Even though damage can effect the way you drive, GRID is not a driving simulator. Somewhere in between Simulation and Arcade style racing lies GRID, with the sense of speed and damage you can find in arcade style racing games like Burnout, but racing by only pressing down on the accelerator will get you nowhere and the races take skill on when to pass and when to brake like Forza Motorsport. The game does several things to make sure that no matter what your skill level is that you’ll have fun playing GRID.

One of those things are the Flashback feature. At any point during a race if you make a mistake, have a crash that totals your car or spin out, you can instantly watch the last ten seconds of the race and rewind to any part of that clip and jump back into the race, much like you could in the video game Prince of Persia if you fell to your death. This is counterbalanced by limiting the amount of times this can be used during a race, with as many as 5 times for the easiest difficulty level or just once for the Expert difficulty level.

I love this feature so much. Admittedly I’m not much of a racing game fan, and when I do play a racing game I’ll choose a more arcade style of game over anything else. In GRID you don’t have to worry that the one mistake you made during the race is going to cause you to pull into last place, a quick rewind and you’re back in action. This is great for when you’re playing and your cat decides to jump at you.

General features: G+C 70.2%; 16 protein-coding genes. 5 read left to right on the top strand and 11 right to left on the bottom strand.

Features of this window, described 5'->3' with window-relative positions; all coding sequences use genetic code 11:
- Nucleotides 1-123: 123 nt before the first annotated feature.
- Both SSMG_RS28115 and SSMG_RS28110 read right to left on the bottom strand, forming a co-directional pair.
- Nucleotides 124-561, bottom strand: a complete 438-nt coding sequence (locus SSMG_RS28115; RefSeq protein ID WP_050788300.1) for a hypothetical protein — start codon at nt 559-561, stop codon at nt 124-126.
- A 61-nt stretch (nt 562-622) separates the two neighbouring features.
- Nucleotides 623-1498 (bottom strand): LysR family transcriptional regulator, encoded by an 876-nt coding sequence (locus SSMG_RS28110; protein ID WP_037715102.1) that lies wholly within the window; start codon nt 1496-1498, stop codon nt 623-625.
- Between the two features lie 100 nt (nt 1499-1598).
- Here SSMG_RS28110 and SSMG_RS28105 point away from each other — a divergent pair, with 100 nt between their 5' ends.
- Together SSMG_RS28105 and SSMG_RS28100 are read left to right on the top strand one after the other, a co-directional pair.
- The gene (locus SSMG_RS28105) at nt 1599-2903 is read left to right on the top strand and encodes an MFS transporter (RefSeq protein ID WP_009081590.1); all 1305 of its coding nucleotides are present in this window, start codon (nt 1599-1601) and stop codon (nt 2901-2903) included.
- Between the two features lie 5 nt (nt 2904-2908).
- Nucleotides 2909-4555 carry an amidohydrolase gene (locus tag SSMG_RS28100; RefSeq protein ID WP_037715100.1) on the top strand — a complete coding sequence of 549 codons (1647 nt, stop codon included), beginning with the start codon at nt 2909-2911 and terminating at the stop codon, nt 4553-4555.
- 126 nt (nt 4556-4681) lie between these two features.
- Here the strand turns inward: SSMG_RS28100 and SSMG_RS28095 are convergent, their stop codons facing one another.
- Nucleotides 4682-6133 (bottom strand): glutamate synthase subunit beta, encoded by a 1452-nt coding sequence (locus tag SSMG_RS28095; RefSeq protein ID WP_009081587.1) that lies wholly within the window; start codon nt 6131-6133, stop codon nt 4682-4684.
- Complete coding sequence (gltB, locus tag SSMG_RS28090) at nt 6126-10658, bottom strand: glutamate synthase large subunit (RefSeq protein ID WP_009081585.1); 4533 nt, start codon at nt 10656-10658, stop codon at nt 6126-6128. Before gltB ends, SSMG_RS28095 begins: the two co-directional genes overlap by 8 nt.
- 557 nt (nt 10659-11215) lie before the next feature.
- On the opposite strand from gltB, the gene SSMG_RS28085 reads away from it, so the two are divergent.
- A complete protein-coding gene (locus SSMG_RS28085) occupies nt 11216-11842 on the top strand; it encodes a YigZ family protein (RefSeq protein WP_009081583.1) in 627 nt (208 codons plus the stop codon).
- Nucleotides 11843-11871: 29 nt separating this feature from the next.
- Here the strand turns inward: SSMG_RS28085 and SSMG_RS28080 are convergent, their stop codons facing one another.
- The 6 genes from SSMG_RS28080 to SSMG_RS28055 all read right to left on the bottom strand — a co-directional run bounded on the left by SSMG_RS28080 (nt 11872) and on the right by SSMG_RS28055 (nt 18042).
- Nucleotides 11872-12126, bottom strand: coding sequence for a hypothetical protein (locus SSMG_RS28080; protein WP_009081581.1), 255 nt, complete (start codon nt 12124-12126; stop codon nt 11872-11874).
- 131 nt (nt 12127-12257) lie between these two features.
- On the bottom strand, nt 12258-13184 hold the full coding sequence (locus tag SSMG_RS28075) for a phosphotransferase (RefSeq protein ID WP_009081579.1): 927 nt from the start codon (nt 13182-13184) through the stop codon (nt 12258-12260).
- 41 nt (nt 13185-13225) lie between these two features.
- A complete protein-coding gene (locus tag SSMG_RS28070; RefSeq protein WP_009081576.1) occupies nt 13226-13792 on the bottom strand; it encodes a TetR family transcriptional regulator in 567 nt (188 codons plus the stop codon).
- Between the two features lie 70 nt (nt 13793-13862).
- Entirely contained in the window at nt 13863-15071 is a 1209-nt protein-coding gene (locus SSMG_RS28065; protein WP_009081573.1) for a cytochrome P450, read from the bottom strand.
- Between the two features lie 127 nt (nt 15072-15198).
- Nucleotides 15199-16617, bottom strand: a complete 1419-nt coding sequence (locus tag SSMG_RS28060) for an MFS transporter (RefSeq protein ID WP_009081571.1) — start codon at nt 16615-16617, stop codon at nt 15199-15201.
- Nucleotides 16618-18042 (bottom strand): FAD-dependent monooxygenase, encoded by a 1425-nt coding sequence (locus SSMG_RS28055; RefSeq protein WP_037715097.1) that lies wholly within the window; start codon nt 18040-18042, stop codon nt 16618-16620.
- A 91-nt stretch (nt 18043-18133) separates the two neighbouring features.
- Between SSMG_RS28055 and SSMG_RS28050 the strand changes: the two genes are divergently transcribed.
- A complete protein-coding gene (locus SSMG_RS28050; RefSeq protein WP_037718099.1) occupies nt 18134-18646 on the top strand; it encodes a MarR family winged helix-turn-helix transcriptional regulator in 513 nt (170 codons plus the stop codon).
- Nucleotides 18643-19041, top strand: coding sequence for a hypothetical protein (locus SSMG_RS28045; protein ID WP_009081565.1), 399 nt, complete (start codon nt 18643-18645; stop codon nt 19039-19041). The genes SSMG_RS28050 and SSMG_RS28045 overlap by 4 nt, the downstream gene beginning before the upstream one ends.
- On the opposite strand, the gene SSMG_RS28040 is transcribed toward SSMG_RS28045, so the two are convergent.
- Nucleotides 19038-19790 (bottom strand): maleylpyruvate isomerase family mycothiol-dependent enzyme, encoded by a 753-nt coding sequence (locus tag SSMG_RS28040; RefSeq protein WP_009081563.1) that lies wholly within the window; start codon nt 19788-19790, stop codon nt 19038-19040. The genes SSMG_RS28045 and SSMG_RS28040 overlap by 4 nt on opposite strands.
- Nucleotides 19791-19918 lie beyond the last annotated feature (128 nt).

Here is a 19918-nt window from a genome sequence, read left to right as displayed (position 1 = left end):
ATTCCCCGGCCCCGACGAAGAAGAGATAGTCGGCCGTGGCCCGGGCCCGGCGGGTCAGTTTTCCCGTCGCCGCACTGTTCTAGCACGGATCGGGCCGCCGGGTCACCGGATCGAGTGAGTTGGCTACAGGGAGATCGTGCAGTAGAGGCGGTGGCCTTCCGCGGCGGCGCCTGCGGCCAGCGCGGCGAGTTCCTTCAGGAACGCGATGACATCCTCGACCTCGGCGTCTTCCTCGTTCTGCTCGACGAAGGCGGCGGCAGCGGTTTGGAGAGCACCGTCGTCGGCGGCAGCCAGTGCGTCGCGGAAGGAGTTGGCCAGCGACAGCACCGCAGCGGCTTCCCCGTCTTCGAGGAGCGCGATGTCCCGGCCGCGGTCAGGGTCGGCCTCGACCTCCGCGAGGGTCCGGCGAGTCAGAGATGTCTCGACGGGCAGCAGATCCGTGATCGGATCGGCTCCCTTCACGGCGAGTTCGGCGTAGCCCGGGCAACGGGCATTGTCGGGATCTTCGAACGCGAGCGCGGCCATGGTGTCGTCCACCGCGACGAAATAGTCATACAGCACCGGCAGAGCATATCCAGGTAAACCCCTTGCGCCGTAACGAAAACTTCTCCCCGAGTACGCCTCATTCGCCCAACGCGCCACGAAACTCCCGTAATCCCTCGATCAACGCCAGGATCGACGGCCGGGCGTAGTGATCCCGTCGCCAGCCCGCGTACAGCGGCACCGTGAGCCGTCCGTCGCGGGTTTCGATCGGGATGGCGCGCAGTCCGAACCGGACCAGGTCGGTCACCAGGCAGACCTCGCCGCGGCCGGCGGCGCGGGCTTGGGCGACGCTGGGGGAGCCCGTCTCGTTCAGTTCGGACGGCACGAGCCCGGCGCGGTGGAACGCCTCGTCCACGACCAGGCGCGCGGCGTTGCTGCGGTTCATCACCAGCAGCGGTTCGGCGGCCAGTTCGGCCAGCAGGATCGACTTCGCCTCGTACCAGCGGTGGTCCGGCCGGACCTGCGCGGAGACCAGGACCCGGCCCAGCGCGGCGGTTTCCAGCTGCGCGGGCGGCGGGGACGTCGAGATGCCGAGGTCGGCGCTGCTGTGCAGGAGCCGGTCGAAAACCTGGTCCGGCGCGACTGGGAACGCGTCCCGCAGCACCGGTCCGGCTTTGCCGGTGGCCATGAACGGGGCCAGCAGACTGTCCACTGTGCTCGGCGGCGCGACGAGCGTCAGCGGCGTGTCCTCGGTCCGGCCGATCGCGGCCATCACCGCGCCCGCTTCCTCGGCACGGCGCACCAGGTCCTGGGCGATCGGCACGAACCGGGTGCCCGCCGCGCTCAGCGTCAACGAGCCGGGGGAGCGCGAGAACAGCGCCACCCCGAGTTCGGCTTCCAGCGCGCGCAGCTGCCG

Not a good time for the cat to play tag

There’s a whole mess of other features to insure that you enjoy the game that are optional. By default the game has all of the driver assists, such as breaking assists by giving you a heads up when a nasty turn is coming up, to stability assists, etc. There’s also several difficulty levels, the ability to turn on Pro-Mode (you can’t restart races, you f-up you deal with it), and locking the camera to the Helmet Cam which limits your view to the cockpit only. Turn off all the assists, turn on pro mode and the helmet view and the game becomes extremely challenging.

GRID is challenging, but never cheap. One of the other great things about GRID (in the long list of great things about the game) is the AI. Often playing a racing game on your own the other drivers on the road act like they’re controlled by computers, they’re either racing perfectly or always make the same mistake, or all the other racers act like you’re the only real threat and are aggressive to only your car. I’m not sure how they did it but GRID feels like you’re driving against other people, all of them are trying to win the race but some are more aggressive than others (intentionally bashing into you or other drivers), while others are more careful. Because of this instead of focusing on trying to out perform the AI you’ll find yourself concentrating on just driving better.

To continue the praise, the actual driving feels perfect. If you are used to simulation racing games GRID will require an adjustment period though since the vehicles in the game accelerate very quickly and taking corners is a little bit looser than driving in a game like Gran Turismo. Everything responds exactly as it should and I honestly can’t think of anyway they could possibly improve the current control scheme.